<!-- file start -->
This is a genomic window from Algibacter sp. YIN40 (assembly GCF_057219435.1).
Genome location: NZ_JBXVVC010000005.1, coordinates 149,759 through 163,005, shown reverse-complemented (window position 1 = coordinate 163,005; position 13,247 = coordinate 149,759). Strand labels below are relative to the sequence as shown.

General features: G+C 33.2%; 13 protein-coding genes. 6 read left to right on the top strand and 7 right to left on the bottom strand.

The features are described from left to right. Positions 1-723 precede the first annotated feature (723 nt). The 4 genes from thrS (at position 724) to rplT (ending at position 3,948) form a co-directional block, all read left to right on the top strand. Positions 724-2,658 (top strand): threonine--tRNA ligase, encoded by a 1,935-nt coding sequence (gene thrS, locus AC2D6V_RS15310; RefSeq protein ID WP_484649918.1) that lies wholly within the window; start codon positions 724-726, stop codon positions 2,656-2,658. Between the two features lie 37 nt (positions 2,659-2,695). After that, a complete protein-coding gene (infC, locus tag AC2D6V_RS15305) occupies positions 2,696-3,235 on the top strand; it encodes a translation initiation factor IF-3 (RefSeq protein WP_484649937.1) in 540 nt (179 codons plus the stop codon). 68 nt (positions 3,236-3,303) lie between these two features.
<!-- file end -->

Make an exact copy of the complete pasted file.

This is a genomic window from Algibacter sp. YIN40 (assembly GCF_057219435.1).
Genome location: NZ_JBXVVC010000005.1, coordinates 149,759 through 163,005, shown reverse-complemented (window position 1 = coordinate 163,005; position 13,247 = coordinate 149,759). Strand labels below are relative to the sequence as shown.

General features: G+C 33.2%; 13 protein-coding genes. 6 read left to right on the top strand and 7 right to left on the bottom strand.

The features are described from left to right. Positions 1-723 precede the first annotated feature (723 nt). The 4 genes from thrS (at position 724) to rplT (ending at position 3,948) form a co-directional block, all read left to right on the top strand. Positions 724-2,658 (top strand): threonine--tRNA ligase, encoded by a 1,935-nt coding sequence (gene thrS, locus AC2D6V_RS15310; RefSeq protein ID WP_484649918.1) that lies wholly within the window; start codon positions 724-726, stop codon positions 2,656-2,658. Between the two features lie 37 nt (positions 2,659-2,695). After that, a complete protein-coding gene (infC, locus tag AC2D6V_RS15305) occupies positions 2,696-3,235 on the top strand; it encodes a translation initiation factor IF-3 (RefSeq protein WP_484649937.1) in 540 nt (179 codons plus the stop codon). 68 nt (positions 3,236-3,303) lie between these two features.